With your ski boots on, stand across the tipping board to assimilate standing in a traverse position on a slope and tip from a low angle through to a high angle.  Pay attention to how you need to tip the torso in the opposite direction in order to maintain your balance. Imagine you are creating a “C” shape with your body from your foot, through to your hip and up to your shoulders.  Repeat until you have this “hinging movement” smoothly executed from a low edge angle to the highest edge angles that you can attain.  Change sides and repeat.  Pay attention to how you are accomplishing the tipping/untipping and that you are tipping equally with both feet.  Watch your knees as the guide; they should remain at the same distance apart as your feet and both boots should be edged equally.


Enhanced ability to increase and decrease edge angles in the grooves left by your skis in the snow.  As you ski, you should leave two grooves in the snow as you track through the turn [arc].  Imagine a piano door on its hinges.  As it opens and closes, there is no slip on the hinges.  Now imagine your ski edges as the fixed hinge in the grooves and, you tilt them in and out while the edges stay right in the grooves.  If you can imagine the groove to be on ice instead of snow, you can envision how finite and precise the groove can be and equally, how precise you can make this hinging movement.  Even on ice, there is a groove; but, you need to be more delicate and precise in your movements to maintain a grip.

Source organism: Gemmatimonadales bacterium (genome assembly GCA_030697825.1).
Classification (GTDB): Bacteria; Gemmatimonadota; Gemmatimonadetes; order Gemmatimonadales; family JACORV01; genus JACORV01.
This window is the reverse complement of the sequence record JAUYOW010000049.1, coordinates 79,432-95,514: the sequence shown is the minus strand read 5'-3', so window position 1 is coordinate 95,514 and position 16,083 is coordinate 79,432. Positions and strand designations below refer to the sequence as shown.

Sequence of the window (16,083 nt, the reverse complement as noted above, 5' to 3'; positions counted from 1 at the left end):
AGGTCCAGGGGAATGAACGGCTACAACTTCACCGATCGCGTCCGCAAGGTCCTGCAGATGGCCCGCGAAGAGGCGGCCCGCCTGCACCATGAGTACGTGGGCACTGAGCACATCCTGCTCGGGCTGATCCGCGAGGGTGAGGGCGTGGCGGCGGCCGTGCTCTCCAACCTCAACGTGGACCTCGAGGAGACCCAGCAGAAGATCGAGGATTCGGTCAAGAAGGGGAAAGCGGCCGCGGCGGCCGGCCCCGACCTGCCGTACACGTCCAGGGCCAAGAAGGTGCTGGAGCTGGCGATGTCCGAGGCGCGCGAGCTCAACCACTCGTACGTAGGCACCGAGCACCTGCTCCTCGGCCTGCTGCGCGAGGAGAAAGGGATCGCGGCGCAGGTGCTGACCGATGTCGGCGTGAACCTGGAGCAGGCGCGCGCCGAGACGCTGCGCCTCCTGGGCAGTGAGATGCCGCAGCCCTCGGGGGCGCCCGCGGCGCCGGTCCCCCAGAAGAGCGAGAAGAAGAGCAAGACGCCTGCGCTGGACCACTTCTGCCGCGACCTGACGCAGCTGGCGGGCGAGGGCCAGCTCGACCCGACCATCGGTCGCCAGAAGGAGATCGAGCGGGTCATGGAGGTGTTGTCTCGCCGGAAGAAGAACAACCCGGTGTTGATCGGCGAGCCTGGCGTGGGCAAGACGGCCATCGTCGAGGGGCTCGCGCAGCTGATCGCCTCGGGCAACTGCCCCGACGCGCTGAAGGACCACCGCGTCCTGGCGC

Full Release to the new edges

With your ski boots on, and using your ski poles if you’d like, again, stand across the carpeted ramp to assimilate standing in a traverse position on a slope and tip from the uphill edges, through the flat and over on to the new downhill edges. This is the "acid test" for being ready to do all mountain skiing and challenging terrain.  Perfect this and you have one of the most important skills needed to ski off piste with ease and confidence.

While practicing this exercise on the carpet, you will not slip but you should become aware of the point that you would start to slip if you were on snow.  This is when you need to be balanced and, without hesitation, make the switch to the new downhill edges.  Otherwise, you will likely twist off balance and be tempted to turn your foot.